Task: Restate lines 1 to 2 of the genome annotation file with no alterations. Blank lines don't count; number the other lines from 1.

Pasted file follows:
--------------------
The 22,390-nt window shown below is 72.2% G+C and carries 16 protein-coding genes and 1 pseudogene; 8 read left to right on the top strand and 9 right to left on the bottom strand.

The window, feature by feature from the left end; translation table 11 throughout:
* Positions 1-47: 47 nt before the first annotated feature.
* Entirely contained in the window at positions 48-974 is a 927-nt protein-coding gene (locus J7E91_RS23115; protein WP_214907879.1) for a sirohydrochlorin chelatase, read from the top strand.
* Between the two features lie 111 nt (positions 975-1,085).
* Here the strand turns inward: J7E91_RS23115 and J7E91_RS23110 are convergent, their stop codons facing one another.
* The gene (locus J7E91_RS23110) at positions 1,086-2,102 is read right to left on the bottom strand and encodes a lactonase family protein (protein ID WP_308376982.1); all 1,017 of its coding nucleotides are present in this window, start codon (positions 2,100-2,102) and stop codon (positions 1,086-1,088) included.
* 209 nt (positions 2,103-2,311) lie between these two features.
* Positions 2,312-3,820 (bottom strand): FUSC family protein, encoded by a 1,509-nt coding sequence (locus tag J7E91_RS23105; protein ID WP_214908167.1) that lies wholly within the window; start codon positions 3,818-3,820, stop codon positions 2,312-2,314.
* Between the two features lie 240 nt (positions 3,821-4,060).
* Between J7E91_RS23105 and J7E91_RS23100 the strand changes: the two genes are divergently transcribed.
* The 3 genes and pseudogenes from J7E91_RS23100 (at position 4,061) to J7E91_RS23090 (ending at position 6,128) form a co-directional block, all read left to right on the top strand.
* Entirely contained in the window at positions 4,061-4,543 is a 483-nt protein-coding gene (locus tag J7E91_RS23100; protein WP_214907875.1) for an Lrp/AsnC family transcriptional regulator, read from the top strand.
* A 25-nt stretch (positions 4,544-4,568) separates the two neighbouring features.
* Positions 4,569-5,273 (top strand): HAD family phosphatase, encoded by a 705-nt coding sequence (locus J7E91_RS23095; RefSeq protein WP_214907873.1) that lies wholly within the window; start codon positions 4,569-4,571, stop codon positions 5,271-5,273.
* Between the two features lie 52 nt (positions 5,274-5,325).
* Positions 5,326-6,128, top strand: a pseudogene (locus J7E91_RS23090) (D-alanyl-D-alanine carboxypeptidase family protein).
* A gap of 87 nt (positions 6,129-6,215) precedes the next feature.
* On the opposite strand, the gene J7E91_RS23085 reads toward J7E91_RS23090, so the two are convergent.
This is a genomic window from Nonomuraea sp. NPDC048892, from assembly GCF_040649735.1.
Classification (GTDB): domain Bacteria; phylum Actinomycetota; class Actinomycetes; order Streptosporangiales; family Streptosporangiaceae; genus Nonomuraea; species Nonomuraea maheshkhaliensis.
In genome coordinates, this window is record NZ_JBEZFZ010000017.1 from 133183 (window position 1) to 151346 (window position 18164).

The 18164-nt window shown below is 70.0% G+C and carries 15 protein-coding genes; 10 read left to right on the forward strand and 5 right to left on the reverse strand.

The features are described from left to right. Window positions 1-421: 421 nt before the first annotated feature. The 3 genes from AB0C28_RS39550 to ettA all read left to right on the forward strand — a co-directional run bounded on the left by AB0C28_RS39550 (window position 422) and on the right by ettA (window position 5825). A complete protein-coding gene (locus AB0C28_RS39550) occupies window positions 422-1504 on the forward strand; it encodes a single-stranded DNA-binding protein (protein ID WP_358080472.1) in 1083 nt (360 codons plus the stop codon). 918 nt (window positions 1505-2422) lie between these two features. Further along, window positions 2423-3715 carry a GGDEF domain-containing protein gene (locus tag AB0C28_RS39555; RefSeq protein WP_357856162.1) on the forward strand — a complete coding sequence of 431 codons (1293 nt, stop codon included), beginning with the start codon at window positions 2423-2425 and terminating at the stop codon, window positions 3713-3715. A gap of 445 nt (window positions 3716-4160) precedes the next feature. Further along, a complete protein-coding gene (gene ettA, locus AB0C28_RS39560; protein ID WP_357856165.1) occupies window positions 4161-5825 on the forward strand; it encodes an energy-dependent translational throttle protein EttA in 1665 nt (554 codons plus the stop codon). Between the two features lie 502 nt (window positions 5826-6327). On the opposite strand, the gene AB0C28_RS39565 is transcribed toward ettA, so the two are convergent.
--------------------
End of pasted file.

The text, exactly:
The 22,390-nt window shown below is 72.2% G+C and carries 16 protein-coding genes and 1 pseudogene; 8 read left to right on the top strand and 9 right to left on the bottom strand.

The window, feature by feature from the left end; translation table 11 throughout: